Nithin Tumma, 17, of Fort Gratiot, Mich., won the top award of $100,000 from the Intel Foundation for his research, which could lead to more direct, targeted, effective and less toxic breast cancer treatments. He analyzed the molecular mechanisms in cancer cells and found that by inhibiting certain proteins, we may be able to slow the growth of cancer cells and decrease their malignancy. Nithin is first in his class of 332, a varsity tennis player and a volunteer for the Port Huron Museum, where he started a restoration effort for historical and cultural landmarks.
Second place honors and $75,000 went to Andrey Sushko, 17, of Richland, Wash., for his development of a tiny motor, only 7 mm (almost 1/4 inch) in diameter, which uses the surface tension of water to turn its shaft. Born in Russia, Andrey worked from home to create his miniature motor, which could pave the way for other micro-robotic devices. Andrey, a long-time builder of small boats, recently filed for a Guinness World Record for the smallest radio controlled sailing yacht.
Third place honors and $50,000 went to Mimi Yen, 17, of Brooklyn, N.Y., for her study of evolution and genetics, which focuses on microscopic worms, specifically looking at their sex habits and hermaphrodite tendencies. Mimi believes that through research such as hers, we may better understand the genes that contribute to behavioral variations in humans. Mimi was born in Honduras and is fluent in Cantonese. She plays French horn and volunteers to prepare and deliver meals to people with serious illnesses.
Other top honors from the competition include:
Fourth Place: Fengning (David) Ding of Albany, Calif. received a $40,000 award for his work on representation theory of Cherednik algebras, a topic in theoretical mathematics that sheds light on deformations of important symmetries, which are related to conservation laws.
Fifth Place: Benjamin van Doren of White Plains, N.Y. received a $30,000 award for investigating a poorly understood behavior of nocturnal migratory birds, called morning flight, which has potential implications for the growing wind power industry.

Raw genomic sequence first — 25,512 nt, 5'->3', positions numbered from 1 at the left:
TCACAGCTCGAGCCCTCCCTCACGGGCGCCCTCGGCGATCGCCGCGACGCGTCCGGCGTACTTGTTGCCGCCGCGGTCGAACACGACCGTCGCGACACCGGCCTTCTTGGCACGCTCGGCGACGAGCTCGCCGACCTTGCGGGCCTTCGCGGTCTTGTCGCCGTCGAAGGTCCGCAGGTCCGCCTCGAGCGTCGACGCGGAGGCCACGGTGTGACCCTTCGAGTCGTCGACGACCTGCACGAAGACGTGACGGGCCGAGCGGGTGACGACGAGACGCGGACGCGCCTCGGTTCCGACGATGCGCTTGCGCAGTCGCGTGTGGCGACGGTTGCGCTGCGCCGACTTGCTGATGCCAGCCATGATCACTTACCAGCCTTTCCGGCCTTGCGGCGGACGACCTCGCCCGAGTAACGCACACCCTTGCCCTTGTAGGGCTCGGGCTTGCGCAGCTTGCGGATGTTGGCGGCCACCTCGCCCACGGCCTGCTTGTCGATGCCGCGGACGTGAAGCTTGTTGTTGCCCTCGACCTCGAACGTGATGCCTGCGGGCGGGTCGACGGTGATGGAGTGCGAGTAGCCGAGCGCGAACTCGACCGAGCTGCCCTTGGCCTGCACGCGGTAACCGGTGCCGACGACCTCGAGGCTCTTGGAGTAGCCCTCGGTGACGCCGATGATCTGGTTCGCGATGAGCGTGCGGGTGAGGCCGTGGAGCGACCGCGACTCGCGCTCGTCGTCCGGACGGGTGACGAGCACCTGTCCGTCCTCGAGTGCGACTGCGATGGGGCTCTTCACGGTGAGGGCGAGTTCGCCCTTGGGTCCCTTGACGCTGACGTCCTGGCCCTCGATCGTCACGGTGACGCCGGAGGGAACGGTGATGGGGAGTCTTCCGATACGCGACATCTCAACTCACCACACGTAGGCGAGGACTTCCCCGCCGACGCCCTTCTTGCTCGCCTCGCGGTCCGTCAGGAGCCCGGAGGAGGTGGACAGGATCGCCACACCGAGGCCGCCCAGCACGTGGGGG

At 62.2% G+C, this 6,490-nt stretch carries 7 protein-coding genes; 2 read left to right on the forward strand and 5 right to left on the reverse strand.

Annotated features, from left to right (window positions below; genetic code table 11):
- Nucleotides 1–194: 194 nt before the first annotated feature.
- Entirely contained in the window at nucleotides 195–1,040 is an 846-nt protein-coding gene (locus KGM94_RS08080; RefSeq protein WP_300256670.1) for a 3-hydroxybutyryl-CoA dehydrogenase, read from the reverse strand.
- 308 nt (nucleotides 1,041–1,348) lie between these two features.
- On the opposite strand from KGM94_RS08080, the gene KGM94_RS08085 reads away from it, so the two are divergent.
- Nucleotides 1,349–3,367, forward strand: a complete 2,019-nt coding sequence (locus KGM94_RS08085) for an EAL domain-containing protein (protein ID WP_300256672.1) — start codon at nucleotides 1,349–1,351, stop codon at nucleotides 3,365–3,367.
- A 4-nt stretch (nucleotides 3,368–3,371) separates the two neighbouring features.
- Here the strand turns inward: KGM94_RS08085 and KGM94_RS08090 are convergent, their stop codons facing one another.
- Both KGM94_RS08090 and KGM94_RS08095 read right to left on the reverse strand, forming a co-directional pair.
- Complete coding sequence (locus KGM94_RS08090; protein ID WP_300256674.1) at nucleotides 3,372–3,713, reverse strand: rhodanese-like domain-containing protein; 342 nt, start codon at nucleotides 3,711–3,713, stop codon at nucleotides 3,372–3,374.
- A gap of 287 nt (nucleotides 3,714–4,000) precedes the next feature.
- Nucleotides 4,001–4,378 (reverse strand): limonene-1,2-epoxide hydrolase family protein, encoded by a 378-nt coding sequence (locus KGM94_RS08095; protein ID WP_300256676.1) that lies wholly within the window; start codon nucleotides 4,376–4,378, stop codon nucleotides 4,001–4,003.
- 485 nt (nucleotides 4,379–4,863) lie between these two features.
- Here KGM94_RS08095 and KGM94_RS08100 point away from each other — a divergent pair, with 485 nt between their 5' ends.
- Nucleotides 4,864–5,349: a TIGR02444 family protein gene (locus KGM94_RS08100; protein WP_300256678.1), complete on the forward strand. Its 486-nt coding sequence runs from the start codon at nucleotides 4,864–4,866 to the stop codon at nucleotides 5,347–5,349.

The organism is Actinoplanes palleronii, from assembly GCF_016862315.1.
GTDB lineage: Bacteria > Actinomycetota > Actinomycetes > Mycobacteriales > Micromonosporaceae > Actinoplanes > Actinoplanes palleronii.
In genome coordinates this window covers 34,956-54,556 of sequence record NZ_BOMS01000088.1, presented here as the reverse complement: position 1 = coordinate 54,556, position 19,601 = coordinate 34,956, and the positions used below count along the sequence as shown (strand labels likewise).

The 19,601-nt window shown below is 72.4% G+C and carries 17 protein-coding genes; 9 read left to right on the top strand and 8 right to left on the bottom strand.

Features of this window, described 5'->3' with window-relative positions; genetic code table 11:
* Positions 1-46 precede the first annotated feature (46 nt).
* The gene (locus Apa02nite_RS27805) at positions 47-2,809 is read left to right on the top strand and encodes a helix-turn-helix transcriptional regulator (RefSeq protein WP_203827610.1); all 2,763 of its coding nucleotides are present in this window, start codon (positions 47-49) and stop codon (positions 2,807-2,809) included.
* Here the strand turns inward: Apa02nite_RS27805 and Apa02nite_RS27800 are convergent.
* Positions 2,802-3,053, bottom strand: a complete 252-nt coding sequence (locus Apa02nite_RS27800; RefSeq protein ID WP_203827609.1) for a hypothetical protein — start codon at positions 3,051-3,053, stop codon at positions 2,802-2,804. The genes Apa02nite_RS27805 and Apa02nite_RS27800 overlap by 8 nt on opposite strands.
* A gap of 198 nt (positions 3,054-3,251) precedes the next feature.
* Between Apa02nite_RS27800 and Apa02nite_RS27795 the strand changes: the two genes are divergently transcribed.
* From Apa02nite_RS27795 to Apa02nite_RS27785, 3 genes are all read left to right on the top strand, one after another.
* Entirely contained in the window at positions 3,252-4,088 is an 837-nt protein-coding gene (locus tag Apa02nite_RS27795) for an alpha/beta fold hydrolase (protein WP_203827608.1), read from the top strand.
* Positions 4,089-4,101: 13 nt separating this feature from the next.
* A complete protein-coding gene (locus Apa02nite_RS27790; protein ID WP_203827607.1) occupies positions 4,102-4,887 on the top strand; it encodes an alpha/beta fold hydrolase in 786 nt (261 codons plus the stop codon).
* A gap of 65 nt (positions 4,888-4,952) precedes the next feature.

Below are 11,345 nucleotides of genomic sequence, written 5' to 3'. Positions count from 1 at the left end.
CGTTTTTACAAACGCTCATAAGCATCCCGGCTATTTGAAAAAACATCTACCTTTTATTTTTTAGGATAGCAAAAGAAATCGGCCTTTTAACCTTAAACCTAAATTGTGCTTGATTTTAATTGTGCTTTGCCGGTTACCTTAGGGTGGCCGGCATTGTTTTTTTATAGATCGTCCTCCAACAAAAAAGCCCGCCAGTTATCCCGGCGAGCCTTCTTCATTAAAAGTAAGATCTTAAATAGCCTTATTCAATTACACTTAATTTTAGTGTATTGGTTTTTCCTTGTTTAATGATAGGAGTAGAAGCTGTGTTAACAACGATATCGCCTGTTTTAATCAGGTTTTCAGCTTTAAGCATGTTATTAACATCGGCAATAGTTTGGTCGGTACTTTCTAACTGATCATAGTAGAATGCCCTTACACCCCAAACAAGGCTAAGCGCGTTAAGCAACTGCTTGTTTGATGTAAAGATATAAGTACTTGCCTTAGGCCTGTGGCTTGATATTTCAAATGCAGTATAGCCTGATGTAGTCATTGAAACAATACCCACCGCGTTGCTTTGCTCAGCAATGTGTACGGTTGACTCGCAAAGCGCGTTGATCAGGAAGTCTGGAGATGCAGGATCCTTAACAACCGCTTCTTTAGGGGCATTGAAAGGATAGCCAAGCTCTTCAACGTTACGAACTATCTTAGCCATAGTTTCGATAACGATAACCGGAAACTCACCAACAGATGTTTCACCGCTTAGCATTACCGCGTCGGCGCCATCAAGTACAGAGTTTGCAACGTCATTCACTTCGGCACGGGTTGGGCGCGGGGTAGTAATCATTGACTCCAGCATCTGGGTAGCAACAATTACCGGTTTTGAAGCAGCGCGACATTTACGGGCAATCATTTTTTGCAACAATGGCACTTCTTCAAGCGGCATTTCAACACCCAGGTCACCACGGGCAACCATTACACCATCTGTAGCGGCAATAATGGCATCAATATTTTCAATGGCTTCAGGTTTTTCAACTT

Sixth Place: Neel Patel of Geneva, Fla. received a $25,000 award for studying how nonspeech patterns of sounds – called sonifications – can convey information, which could lead to a computer-user interface as revolutionary as the graphical interface was 30 years ago.
Seventh Place: Anirudh Prabhu of West Lafayette, Ind. received a $25,000 award for his investigation of the odd perfect number problem, and his suggestion that odd perfect numbers do not exist.
Eighth Place: Clara Fannjiang of Davis, Calif. received a $20,000 award for developing enhanced radio telescope data collection methods, which may help astronomers see farther into the universe, and generate clearer images and save processing time.
Ninth Place: Alissa Zhang of Saratoga, Calif. received a $20,000 award for her
approaches to monitoring glucose levels in diabetic patients, which may allow for measuring glucose levels in bodily fluids, such as tears, as opposed to blood.
Tenth Place: Jordan Cotler of Northbrook, Ill. received a $20,000 award for inventing a cryptography protocol that permits the detection of eavesdroppers.
In total, the Intel Foundation awarded $1.25 million for the Intel Science Talent Search 2012. When Intel assumed the title sponsorship 14 years ago, it increased the annual awards by more than $1 million to bring greater attention to math and science achievement, encourage more youth to embrace these fields, and further show the impact these subjects have on the country’s future success.
This year's finalists hail from 16 states and represent 39 schools. Of the 1,839 high school seniors who entered the Intel Science Talent Search 2012, 300 were announced as semifinalists in January. Of those, 40 were chosen as finalists and invited to Washington, D.C., to compete for the top 10 awards
Intel Science Talent Search site
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